A North Carolina Trooper is being accused of illegally selling guns to a felon, according to the news release from the U.S. Department of Justice.
Timothy Jay Norman has been charged with unlawful transfer of a firearm to a prohibited person, which under North Carolina law prohibits a private sale of firearms or ammunition to a person known to violate the law. Such action is a Class F felony.
The reports from News and Record shows that Norman, 47, tried to transfer firearms to 33-year-old Tommy Lee Hudson, who Norman knew was a convicted felon.
The police were tipped off that Hudson, whose felony charges in 2016 were related to assault with a deadly weapon inflicting serious injury, was using Norman to get guns and ammunition.
The sale of guns can be tracked in a text exchange on Jan. 27 between Norman and Hudson, who were friends before Norman became a trooper—the trooper allegedly sold the felon at least four Sig Sauer pistols.
An informant known by the two men, both of whom are white men, revealed in a recorded call on March 26 that Norman helped Hudson avoid paying a traffic ticket.
According to the affidavit, the informant had a conversation with Hudson on April 16, where Hudson said that he and Norman were friends, having partied and used marijuana and cocaine together.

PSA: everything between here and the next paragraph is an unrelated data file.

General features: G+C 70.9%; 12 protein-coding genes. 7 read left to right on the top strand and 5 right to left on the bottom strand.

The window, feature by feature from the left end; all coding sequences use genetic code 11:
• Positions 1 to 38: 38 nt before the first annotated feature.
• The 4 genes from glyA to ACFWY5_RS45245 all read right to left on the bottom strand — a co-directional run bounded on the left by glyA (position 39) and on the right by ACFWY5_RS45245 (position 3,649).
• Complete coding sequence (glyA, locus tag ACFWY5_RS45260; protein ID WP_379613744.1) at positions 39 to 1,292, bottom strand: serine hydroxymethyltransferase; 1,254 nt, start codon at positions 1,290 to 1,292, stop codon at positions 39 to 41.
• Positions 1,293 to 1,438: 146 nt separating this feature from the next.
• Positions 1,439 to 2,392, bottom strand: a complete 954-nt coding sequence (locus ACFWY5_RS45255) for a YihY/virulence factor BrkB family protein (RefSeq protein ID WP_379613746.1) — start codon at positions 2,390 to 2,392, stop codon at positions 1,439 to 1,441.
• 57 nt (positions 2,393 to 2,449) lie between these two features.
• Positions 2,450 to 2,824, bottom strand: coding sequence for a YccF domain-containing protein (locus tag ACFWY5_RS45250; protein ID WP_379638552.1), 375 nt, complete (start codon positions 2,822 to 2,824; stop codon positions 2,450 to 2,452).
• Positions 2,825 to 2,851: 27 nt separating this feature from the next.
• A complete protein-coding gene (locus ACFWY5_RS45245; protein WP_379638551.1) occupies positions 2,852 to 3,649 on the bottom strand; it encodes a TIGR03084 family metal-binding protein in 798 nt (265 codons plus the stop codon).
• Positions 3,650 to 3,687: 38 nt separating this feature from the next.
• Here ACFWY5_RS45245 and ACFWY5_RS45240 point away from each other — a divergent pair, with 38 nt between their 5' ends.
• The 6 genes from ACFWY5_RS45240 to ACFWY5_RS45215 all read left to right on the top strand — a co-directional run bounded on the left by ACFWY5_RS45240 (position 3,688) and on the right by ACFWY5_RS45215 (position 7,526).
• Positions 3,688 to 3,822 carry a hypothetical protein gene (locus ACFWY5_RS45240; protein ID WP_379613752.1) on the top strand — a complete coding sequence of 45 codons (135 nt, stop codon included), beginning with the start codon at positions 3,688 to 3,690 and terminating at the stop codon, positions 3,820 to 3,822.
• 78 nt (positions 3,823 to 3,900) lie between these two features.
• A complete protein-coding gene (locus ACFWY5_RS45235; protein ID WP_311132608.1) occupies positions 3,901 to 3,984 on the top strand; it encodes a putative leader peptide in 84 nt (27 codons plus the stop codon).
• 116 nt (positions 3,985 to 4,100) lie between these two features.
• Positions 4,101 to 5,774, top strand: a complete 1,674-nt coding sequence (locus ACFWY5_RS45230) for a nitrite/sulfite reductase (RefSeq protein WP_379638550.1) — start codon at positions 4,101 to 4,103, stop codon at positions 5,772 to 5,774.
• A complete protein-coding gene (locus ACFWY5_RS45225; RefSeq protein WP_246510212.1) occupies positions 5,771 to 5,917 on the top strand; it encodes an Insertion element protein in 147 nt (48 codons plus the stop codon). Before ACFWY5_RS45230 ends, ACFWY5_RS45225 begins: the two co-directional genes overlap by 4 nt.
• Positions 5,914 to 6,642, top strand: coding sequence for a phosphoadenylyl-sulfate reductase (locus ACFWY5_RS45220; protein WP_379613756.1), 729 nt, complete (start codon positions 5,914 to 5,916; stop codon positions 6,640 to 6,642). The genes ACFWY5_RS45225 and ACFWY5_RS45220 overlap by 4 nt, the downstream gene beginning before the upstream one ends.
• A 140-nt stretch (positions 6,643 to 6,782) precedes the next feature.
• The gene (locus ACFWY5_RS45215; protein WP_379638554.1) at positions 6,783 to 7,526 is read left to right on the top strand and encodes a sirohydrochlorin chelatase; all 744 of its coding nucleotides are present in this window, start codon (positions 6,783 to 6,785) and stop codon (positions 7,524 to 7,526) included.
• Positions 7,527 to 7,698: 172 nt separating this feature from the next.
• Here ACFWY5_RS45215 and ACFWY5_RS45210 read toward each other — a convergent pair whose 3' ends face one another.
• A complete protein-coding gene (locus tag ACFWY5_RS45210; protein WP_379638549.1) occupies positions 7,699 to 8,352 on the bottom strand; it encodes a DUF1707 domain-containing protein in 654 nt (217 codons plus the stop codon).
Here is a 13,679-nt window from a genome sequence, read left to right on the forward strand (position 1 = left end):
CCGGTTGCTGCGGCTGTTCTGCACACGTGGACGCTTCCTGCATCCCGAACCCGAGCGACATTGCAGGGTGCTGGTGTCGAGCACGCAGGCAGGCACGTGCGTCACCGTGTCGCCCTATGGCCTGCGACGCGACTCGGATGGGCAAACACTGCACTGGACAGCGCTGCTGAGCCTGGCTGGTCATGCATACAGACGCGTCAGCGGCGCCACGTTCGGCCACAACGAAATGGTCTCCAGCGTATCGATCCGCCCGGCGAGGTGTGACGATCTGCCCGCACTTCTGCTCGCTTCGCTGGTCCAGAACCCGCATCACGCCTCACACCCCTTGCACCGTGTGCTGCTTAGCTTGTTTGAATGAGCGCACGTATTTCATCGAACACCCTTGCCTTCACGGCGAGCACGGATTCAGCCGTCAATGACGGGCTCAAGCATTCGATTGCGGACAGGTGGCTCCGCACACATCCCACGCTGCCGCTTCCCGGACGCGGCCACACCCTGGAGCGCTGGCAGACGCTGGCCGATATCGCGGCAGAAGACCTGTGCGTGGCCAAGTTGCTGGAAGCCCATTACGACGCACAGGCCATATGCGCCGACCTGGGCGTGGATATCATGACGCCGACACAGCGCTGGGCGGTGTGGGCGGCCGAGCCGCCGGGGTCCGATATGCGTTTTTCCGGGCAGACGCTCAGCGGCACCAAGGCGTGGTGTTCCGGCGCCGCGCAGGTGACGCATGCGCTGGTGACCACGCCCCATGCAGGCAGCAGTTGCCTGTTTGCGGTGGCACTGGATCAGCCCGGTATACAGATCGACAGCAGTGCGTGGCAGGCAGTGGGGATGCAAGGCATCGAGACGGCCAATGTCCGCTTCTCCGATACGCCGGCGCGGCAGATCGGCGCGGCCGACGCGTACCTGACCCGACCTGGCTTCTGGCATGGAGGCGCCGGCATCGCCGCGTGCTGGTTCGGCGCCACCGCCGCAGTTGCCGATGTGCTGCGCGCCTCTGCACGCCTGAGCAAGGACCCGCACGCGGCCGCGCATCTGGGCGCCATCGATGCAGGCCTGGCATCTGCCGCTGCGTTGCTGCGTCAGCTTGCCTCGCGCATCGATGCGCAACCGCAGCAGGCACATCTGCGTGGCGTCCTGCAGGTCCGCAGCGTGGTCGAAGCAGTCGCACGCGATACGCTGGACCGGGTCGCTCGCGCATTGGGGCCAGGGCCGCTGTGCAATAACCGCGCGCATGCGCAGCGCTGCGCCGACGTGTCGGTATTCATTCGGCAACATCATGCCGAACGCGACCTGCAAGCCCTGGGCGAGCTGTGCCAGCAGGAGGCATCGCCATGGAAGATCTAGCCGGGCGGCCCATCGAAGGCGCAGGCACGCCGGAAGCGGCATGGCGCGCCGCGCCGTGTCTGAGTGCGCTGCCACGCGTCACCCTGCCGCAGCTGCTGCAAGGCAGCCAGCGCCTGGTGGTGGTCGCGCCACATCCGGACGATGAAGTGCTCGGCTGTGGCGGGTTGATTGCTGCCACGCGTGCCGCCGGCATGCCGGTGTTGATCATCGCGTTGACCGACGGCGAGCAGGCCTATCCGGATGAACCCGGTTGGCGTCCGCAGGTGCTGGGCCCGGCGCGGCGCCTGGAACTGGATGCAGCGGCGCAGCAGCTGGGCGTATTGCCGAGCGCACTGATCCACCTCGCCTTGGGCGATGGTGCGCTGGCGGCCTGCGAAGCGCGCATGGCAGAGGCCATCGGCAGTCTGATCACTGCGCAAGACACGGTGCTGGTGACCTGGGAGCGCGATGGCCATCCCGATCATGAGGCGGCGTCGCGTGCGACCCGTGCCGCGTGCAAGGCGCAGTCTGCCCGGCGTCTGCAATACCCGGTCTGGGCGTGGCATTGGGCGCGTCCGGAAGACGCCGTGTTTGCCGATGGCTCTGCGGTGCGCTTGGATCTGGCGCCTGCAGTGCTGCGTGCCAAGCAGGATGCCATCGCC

The two men were former co-workers at a private security company after they attended a basic law enforcement training session.
The informant was introduced to Norman by Hudson and confirmed, using FBI-issued money, sales of illegal firearms were taking place, News and Record reported.
The informant bought $3,200 worth of weapons and ammunition on June 8.
It is also reported that Norman, who was in uniform and driving his state trooper vehicle, sold the informant a semiautomatic pistol from the trunk of his patrol car at a gas station on June 24.
Hudson was later arrested and charged with possession of a firearm by a felon.
In a Greensboro federal court appearance on Wednesday, both men were present and later scheduled to reappear on on July 14.
If Norman and Hudson are convicted, both independently faces a maximum penalty of 10 years in prison.
Norman has been a state trooper since 2012 but resigned the same day he was arrested.